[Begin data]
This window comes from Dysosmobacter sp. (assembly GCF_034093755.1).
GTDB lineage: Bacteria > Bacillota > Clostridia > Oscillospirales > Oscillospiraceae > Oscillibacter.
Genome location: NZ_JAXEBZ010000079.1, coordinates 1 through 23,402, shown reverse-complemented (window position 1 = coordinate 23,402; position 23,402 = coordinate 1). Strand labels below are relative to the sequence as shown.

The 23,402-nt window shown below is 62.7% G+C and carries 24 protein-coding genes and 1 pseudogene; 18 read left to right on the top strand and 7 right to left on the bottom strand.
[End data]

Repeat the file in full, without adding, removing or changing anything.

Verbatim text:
This window comes from Dysosmobacter sp. (assembly GCF_034093755.1).
GTDB lineage: Bacteria > Bacillota > Clostridia > Oscillospirales > Oscillospiraceae > Oscillibacter.
Genome location: NZ_JAXEBZ010000079.1, coordinates 1 through 23,402, shown reverse-complemented (window position 1 = coordinate 23,402; position 23,402 = coordinate 1). Strand labels below are relative to the sequence as shown.

The 23,402-nt window shown below is 62.7% G+C and carries 24 protein-coding genes and 1 pseudogene; 18 read left to right on the top strand and 7 right to left on the bottom strand.